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Level 7 is a 1959 science fiction novel by the American writer Mordecai Roshwald. It is told from the first person perspective (diary) of a modern soldier X-127 living in the underground military complex Level 7, where he is expected to reside permanently, fulfilling the role of commanding his nation's nuclear weapons.
During his forced residence in a deep underground offensive-warfare complex, X-127 is ordered to push the bomb buttons to begin World War III (which lasts a total of 2 hours and 58 minutes). From that point, humanity's few civilian survivors move from the surface of the earth to a collection of underground shelter complexes on Levels 1 through 5, while military personnel already occupy the deepest and safest Levels 6 and 7. It later emerges that the orders given have been wholly automatic due to a launch on warning strategy, and the war has taken place as a series of electronic responses to an initial accident.
X-127 and his fellow shelter inhabitants belatedly learn the criteria that had determined admission to the shelters: Civilians were granted only an illusion of protection, while government officials and military personnel were granted significantly more security. Those who were assigned to launch the nuclear missiles, and their support staff, were selected for their ability to behave like machines, yet are counted upon to preserve the human spirit and rebuild the human race. X-127 and his colleagues attempt to carry on human life, but discover that institutions such as marriage and preparations for child-rearing have been hollowed out by conditions and attitudes in the antiseptic underground.
Toward the end of the novel, the inhabitants of the surviving shelters gradually find their deaths, as radioactive surface contamination makes its way down past air filters and into ground water sources. As the Level 7's safety falls into question, its inhabitants confront their isolation, overconfidence in technology, loneliness below a dead world, and the sanity of a society whose momentum toward annihilation exceeded its collective will to live.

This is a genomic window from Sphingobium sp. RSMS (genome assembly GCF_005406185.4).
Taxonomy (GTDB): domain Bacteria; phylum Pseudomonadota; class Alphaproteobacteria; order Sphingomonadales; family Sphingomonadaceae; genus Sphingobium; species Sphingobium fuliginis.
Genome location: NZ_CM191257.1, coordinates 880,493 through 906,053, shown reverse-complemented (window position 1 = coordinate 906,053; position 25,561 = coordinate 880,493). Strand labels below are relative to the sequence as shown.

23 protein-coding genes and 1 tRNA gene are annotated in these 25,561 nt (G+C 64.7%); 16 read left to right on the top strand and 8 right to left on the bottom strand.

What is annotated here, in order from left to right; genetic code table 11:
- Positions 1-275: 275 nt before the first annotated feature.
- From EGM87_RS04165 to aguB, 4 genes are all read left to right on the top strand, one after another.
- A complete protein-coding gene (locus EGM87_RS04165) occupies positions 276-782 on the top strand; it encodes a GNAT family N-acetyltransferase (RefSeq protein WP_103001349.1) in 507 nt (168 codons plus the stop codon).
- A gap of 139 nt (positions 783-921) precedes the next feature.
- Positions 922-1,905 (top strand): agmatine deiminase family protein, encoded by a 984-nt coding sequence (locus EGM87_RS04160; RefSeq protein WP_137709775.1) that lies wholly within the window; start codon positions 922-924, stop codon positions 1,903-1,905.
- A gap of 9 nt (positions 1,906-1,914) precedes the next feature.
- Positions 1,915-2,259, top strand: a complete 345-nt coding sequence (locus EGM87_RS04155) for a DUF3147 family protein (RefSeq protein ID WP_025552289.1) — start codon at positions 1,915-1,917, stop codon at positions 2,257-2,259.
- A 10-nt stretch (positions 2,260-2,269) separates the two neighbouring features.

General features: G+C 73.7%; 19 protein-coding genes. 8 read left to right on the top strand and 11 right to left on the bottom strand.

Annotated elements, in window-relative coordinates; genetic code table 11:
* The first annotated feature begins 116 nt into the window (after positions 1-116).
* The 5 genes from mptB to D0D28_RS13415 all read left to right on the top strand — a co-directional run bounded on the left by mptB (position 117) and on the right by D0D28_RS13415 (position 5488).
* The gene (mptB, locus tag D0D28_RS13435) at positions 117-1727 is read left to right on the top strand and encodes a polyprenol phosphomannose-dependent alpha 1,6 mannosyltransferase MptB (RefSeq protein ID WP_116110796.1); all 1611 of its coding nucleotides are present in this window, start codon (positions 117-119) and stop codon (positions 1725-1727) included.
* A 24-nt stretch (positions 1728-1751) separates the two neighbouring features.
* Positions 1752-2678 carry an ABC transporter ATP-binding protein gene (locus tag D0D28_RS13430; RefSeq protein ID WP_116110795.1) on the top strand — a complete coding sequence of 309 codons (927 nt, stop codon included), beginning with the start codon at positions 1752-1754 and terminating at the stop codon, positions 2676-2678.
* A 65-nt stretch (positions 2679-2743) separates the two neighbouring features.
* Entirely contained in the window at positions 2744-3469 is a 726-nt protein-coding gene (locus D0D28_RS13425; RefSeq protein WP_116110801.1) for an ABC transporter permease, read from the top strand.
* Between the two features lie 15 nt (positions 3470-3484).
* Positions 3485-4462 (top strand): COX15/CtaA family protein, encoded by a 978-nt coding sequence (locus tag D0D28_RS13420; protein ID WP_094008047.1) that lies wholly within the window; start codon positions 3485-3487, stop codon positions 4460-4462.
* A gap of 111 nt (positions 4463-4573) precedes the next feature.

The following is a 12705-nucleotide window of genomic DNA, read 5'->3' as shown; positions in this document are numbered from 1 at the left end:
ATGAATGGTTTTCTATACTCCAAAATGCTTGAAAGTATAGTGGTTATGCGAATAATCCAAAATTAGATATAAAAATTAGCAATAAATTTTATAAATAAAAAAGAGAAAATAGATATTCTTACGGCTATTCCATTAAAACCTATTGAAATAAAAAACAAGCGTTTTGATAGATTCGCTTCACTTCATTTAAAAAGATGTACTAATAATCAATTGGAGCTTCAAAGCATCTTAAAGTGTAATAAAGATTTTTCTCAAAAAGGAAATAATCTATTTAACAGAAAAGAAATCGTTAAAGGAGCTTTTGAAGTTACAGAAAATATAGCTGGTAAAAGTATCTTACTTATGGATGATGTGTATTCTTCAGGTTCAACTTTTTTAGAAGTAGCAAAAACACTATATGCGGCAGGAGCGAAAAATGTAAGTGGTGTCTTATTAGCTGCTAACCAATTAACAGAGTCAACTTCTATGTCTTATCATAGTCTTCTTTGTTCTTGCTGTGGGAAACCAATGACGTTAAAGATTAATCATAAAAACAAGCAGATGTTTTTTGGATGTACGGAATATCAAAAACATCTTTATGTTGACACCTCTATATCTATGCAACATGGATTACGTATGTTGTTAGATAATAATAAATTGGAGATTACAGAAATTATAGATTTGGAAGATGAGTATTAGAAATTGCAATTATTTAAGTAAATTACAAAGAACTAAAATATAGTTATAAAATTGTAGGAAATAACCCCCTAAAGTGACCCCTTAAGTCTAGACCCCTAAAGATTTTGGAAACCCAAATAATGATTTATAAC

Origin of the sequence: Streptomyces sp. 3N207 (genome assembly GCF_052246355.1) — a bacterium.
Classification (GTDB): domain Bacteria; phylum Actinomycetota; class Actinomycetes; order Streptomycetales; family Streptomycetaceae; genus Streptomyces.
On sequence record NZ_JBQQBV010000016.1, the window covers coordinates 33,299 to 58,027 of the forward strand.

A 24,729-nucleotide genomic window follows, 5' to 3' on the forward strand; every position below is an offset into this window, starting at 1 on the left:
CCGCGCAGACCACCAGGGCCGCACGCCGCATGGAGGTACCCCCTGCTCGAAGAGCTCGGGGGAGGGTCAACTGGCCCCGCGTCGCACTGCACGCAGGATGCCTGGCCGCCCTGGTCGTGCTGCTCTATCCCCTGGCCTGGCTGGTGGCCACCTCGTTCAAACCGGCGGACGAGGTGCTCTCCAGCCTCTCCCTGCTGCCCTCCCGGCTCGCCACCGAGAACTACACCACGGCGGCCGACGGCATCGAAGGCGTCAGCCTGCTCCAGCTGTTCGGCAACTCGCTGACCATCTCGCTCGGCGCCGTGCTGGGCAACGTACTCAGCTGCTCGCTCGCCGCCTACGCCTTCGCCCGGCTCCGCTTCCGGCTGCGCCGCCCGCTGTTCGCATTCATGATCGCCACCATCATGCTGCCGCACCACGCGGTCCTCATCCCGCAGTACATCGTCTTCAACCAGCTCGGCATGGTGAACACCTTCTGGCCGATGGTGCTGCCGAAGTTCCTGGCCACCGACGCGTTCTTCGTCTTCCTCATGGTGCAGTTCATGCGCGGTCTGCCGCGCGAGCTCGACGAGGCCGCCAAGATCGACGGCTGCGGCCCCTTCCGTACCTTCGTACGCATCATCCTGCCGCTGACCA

At last, the inhabitants of "Level 7" are exterminated through a malfunction in their nuclear power pile.
The book is apparently written in such a way to discourage the reader from determining which side is which. References to democracy are structured as to be just as applicable to Soviet democracy as to British or American democracy. The book contains no geographical references or individual names, but does use non-metric measurements. It is left to the individual reader to determine if this indeed identifies a Western setting or merely reflects the author's background. In any case, specific national identities are arguably irrelevant to the book's themes of dehumanization, the abstraction of nuclear warfare, and the danger that this leads to when combined with the destructive potential of the weapons involved. The novel thus acts as a warning against the nuclear arms race, as the original (but removed) postscript makes clear:
This book is neutral - in the sense that it does not defend either the East or the West. It is not neutral in the sense that it accuses both. It is submitted for the benefit of the West and the East, as well as anybody caught in between.
The Diary of Push-Button Officer X-127 is intended as a preventative anti-radioactive medicine, good for consumption in any place in the world. It is especially offered to button-pushers, rocket constructors, nuclear physicists, megaton bomb manufacturers, "small" atomic bomb producers, and last but not least, statesmen and politicians. It is 'not' (!) effective against buttons, robots, rockets, and the bombs themselves.
Originally, the manuscript contained a preface by Martian archaeologists, who discover the diary amongst the ruins of a destroyed Earth. However, this was removed in editions earlier than 2003, because it was felt that it spoiled the ending of the book.
- Roshwald, Mordecai (1959). Level 7. Madison, Wisconsin: University of Wisconsin Press. ISBN 978-0-299-20064-0.
- Brians, Paul (1987). Nuclear Holocausts: Atomic War in Fiction, chapter 2, Kent State University Press. Retrieved 17 March 2013.
- Doherty, Trevor J. (2009). Future Hell: Nuclear Fiction in Pursuit of History, Student Pulse, 1(11):5. Retrieved 17 March 2013.